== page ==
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Continuous positive airway pressure (CPAP) is used in premature infants to maintain lungs open and facilitate gas exchange. When ventilation/perfusion (V/Q) mismatch is present, areas of the lung that are open for gas exchange do not match up with the areas of the lung that are receiving blood for gas exchange. This study measure the responsiveness of V/Q mismatch to changes in the amount (or level) of CPAP.
Endpoint Classification: Safety/Efficacy Study, Intervention Model: Single Group Assignment, Masking: Open Label, Primary Purpose: Treatment
Infant, Premature, Diseases
Continuous positive airway pressure (CPAP); level changes
Not yet recruiting
University of Pennsylvania
Published on BioPortfolio: 2016-12-06T16:53:21-0500
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A technique of respiratory therapy, in either spontaneously breathing or mechanically ventilated patients, in which airway pressure is maintained above atmospheric pressure throughout the respiratory cycle by pressurization of the ventilatory circuit. (On-Line Medical Dictionary [Internet]. Newcastle upon Tyne(UK): The University Dept. of Medical Oncology: The CancerWEB Project; c1997-2003 [cited 2003 Apr 17]. Available from: http://cancerweb.ncl.ac.uk/omd/)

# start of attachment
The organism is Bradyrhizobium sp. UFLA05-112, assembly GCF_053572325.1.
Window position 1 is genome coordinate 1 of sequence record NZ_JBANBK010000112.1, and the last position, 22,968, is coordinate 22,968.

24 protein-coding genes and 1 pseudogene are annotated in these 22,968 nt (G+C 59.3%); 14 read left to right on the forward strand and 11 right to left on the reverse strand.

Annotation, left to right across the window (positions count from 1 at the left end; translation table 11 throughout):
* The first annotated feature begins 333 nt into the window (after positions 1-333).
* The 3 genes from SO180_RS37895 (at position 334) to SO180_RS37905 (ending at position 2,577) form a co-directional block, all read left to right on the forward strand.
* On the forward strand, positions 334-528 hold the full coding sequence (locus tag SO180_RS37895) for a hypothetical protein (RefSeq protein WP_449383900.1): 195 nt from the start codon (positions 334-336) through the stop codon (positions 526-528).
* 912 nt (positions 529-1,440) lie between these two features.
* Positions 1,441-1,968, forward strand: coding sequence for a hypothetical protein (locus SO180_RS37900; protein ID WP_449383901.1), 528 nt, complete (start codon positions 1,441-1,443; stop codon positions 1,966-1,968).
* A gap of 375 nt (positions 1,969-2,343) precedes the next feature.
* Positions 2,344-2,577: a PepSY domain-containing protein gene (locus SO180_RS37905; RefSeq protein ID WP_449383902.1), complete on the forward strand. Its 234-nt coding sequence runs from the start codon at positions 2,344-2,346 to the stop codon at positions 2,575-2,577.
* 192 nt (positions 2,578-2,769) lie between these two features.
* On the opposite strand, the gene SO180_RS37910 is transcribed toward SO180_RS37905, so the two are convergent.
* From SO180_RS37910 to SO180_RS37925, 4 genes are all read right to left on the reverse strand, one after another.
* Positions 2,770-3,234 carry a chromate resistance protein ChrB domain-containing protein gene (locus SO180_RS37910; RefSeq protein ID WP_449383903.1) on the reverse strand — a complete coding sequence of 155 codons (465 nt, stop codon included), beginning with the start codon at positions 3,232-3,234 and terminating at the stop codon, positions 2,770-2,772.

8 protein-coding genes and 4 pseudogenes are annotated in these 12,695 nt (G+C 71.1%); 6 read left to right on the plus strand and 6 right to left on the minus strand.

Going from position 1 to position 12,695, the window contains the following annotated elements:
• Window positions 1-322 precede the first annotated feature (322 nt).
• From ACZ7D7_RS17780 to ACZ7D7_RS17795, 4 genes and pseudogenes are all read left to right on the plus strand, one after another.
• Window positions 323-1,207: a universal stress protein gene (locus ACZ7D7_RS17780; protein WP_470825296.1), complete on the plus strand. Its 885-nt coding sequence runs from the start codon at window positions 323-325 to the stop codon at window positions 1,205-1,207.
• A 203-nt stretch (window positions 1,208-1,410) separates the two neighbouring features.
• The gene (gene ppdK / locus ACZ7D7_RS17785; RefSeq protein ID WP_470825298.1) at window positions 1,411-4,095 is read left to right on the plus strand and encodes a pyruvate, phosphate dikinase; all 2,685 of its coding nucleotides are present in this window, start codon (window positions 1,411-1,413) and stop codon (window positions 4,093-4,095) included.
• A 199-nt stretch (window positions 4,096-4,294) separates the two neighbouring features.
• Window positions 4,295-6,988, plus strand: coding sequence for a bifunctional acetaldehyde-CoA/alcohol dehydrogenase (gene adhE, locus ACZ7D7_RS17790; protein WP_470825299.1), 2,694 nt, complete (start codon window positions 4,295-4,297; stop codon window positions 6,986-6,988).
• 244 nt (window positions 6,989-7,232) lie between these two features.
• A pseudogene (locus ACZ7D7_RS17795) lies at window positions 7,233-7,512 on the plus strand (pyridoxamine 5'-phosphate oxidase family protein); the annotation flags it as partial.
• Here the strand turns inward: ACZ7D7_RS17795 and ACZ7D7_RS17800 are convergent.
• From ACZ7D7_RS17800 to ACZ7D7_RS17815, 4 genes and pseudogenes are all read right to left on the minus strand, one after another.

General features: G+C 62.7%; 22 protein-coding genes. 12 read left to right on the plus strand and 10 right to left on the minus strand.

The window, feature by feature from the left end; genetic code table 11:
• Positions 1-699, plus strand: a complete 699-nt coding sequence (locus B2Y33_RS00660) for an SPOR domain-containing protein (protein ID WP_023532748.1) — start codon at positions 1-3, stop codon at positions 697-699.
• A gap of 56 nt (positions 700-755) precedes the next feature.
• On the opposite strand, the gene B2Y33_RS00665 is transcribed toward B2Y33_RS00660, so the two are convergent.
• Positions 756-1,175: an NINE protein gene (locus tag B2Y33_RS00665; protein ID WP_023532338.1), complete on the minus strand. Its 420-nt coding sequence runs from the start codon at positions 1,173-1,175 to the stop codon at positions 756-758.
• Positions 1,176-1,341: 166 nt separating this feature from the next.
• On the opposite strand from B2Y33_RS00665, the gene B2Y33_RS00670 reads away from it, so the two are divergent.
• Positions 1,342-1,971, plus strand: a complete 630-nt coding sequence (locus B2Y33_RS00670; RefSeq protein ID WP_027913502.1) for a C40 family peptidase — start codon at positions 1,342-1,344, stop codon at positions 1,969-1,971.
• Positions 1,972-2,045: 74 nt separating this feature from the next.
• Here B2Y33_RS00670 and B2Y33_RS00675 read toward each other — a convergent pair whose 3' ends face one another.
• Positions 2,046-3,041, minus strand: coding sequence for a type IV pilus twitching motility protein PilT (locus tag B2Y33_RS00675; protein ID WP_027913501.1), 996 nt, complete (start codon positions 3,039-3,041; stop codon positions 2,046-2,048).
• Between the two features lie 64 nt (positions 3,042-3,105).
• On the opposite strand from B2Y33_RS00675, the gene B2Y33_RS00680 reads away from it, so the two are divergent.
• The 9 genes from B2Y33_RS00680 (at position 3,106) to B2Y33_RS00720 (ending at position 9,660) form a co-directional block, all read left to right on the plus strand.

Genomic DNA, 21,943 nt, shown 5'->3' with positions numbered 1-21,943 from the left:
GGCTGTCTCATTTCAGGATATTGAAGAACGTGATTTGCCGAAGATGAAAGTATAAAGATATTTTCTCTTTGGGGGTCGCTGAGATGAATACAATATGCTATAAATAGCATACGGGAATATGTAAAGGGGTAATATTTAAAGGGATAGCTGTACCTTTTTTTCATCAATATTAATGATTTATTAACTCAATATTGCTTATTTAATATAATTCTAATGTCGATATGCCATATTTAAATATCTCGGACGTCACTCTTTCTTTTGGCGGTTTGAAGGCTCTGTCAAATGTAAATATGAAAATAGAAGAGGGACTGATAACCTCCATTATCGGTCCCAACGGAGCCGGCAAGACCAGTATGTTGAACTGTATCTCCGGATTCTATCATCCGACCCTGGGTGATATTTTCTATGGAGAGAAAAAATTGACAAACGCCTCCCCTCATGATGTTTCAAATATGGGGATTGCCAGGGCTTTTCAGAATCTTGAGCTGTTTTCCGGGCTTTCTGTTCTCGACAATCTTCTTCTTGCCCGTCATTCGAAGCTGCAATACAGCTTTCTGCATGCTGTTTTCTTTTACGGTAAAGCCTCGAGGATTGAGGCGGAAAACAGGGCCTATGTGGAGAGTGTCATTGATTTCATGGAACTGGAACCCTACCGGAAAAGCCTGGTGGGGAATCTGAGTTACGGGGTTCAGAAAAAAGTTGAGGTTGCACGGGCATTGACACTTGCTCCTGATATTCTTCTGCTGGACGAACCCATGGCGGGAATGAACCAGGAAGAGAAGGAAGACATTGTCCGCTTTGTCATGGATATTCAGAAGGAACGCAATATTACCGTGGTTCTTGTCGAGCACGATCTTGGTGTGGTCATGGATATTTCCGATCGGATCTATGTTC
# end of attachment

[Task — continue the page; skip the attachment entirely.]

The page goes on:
Application of positive pressure to the inspiratory phase when the patient has an artificial airway in place and is connected to a ventilator.
Non-therapeutic positive end-expiratory pressure occurring frequently in patients with severe airway obstruction. It can appear with or without the administration of external positive end-expiratory pressure (POSITIVE-PRESSURE RESPIRATION). It presents an important load on the inspiratory muscles which are operating at a mechanical disadvantage due to hyperinflation. Auto-PEEP may cause profound hypotension that should be treated by intravascular volume expansion, increasing the time for expiration, and/or changing from assist mode to intermittent mandatory ventilation mode. (From Harrison's Principles of Internal Medicine, 12th ed, p1127)
A type of oropharyngeal airway that provides an alternative to endotracheal intubation and standard mask anesthesia in certain patients. It is introduced into the hypopharynx to form a seal around the larynx thus permitting spontaneous or positive pressure ventilation without penetration of the larynx or esophagus. It is used in place of a facemask in routine anesthesia. The advantages over standard mask anesthesia are better airway control, minimal anesthetic gas leakage, a secure airway during patient transport to the recovery area, and minimal postoperative problems.
Application of positive pressure to the inspiratory phase of spontaneous respiration.
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